So. in general. The Law of Mass Action of chemistry which is based on statistical averaging over very large numbers of molecules does not apply when there only three of one molecule and seven of another. On the average over many individuals the number is the same on both sides but there is fluctuating asymmetry from fly to fly. but each a few minutes earlier or later than others and so on until the population of cells is growing continuously in time with no synchronization of division. But these are not typical of natural variation among organisms. Yet the genes of the left and right sides are the same and no usual meaning of environment will allow that the left and right hands of a foetus in its mother's womb have different developmental environments. but not simultaneously. nor is there any possibility of different environments in the constantly stirred culture. If the left and right sides of a bilaterally “symmetrical” organism are examined it will be discovered that.4 Stochastic effects Even a complete specification of both the genotype and the temporal order of the developmental environment is insufficient to predict the phenotype. One individual will have. But that is precisely the situation of molecular numbers within cells. but that the direction and amount of asymmetry varies from individual to individual with no average difference between sides. in the early stages of the development of the culture there have not been enough generations to accumulate mutations. Those two cells will then each divide about an hour later. some genotypes that are so defective that they will not survive in any natural environment. six bristles on the right and eight on the left. Their daughter cells will again divide. Yet.genotypes in new environments. The source of these asymmetries and asynchronies is the very low numbers of copies of biologically important large molecules in each cell. do not have the same fingerprints on their left and right hands and the differences in pattern can be so great that no similarity at all can be detected. 3. The same asynchrony of divisions occur at all stages in the division of cells from the fertilized egg in embryos. Another important phenomenon of random variation is the asynchrony of cell divisions. while another will five on the right and seven on the left. There are. Each kind of molecule is in low numbers and they are distributed over . flies have small sensory bristles on their left and right sides. of course. Humans. so the cells are genetically identical. A single bacterial cell innoculated in a large flask of constantly stirred medium will divide into two cells after about an hour. that it is asymmetrical. say . It may be taken as a general rule that the outcome of development of any genotype is a unique consequence of the interaction between genome and environment.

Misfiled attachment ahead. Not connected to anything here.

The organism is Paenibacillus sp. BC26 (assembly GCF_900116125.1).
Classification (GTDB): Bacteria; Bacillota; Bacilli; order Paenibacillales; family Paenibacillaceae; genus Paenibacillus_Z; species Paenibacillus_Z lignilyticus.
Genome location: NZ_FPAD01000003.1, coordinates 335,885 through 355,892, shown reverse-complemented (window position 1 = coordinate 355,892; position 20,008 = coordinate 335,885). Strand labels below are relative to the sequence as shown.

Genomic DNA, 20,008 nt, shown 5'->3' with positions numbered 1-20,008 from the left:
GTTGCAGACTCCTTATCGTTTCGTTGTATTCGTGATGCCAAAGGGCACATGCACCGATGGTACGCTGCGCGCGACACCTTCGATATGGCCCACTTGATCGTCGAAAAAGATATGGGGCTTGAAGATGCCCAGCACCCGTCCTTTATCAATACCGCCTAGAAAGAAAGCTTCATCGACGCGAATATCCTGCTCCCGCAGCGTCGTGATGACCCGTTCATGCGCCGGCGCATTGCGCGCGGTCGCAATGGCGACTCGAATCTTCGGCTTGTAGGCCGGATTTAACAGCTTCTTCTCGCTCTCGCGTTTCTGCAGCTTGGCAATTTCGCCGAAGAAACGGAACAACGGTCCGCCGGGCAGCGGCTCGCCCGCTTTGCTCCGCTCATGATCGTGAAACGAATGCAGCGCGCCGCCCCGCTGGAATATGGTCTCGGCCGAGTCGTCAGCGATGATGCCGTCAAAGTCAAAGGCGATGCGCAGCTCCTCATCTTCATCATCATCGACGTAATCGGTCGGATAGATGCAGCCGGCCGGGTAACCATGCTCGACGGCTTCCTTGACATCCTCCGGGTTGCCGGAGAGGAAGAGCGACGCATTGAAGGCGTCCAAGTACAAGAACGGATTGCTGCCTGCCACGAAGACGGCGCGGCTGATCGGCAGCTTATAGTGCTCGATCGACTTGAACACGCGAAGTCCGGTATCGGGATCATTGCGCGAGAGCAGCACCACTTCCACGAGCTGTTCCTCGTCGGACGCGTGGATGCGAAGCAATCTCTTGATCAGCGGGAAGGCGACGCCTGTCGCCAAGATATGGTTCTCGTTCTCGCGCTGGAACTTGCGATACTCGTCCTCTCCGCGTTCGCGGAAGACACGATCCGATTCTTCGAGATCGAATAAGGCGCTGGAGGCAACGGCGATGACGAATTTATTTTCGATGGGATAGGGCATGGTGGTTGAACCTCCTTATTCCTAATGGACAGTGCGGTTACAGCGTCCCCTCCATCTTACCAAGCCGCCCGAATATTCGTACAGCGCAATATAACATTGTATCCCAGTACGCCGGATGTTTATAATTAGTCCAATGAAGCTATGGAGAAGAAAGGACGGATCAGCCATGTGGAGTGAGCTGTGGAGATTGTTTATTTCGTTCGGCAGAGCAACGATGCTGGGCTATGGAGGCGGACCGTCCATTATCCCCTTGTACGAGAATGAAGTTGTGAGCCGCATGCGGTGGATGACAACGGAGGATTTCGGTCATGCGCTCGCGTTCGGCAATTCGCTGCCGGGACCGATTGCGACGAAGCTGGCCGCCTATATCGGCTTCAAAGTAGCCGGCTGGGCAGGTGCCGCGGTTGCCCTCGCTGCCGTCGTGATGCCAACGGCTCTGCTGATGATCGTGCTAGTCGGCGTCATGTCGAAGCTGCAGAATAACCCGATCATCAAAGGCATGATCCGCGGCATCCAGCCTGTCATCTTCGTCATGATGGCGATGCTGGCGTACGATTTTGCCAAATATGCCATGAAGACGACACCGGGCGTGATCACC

McAdams and Arkin 1997). 1974. 1958. “Experimental Studies in the Nature of Species. 4. If there are seven molecules of a certain type present at the time of cell division. . “Naturalists and Experimentalists: The Genotype and the Phenotype. there is considerable random variation from cell to cell in the timing of cell division and in its outcome. Unlike atoms or planets they are intermediate in size and internally functionally heterogeneous.” Studies in History of Biology. so that it will require different amounts of time for these cells to synthesize enough copies of the molecules for the next division (Goss and Peccoud 1998.” Journal of the History of Biology. Conclusion The complex contingency of the relations between genotype and phenotype arise from the nature of organisms as physical systems. and W. Even Mendel's Laws have many exceptions and the Biogenetic Law of all life from life cannot always have been true or there would be no organisms. They differ from the physical systems that have been the objects of study of most physics and chemistry in two respects.B. in within the cell. ultimately as a consequence of quantum uncertainty. spatial location and reactivity of each kind of molecule. The consequence for the understanding of the structure and function of organisms. Environmental Responses of Climatic Races of Achillea. Hiesey. As is true for living systems in general. Lewontin and Goss 2004.” Carnegie Institution of Washington Publication 581: 1–129.. Churchill. varying from case to case. including their individual and social behavior. Clausen. As a consequence of the stochastic variation in number. III. relations between genotype and phenotype are contingent. Bibliography    Allen. K. is that there is not some small set of universals like Newton's Laws. G. 3: 179–210. Keck. “William Johannsen and the Genotype Concept. one daughter cell may receive three copies and one four copies. fluctuating for each molecule.. 1979. Vibrational states are. D. For a reaction to occur between molecules they must be in proximity and each molecule in the reaction must be in the right vibrational state for interaction. F. 7: 5–30. Extensive measurements of fluctuating asymmetry and of asynchrony have demonstrated that these stochastic effects are important sources of phenotypic variation. As a consequence they are the nexus of a very large number of weakly determining interacting causal chains and subject to the effect of random noise at all levels.

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. > Copyright © 2011 by . Enhanced bibliography for this entry at PhilPapers. 1925. Preview the PDF version of this entry at the Friends of the SEP Society. Academic Tools How to cite this entry. S. S. “The Factors of the Albino Series of Guinea-pigs and their Effects on Black and yellow Pigment. Wright.harvard. Other Internet Resources  Can Nonlinear Epigenetic Interactions Obscure Causal Relations Between Genotype and Phenotype? by Andreas Wagner (Yale University) in Nonlinearity Related Entries biology: philosophy of | character/trait | Darwinism | developmental biology | evolution | gene | genetics: and genomics | information: biological | innate/acquired distinction | molecular biology | natural selection | natural selection: units and levels of | types and tokens Richard Lewontin <lewontin@oeb. 1934. 68: 25–53.” Genetics.. “Physiological and Evolutionary Theories of Dominance. Look up this entry topic at the Indiana Philosophy Ontology Project (InPhO). 10: 223–260.” American Naturalist. with links to its database.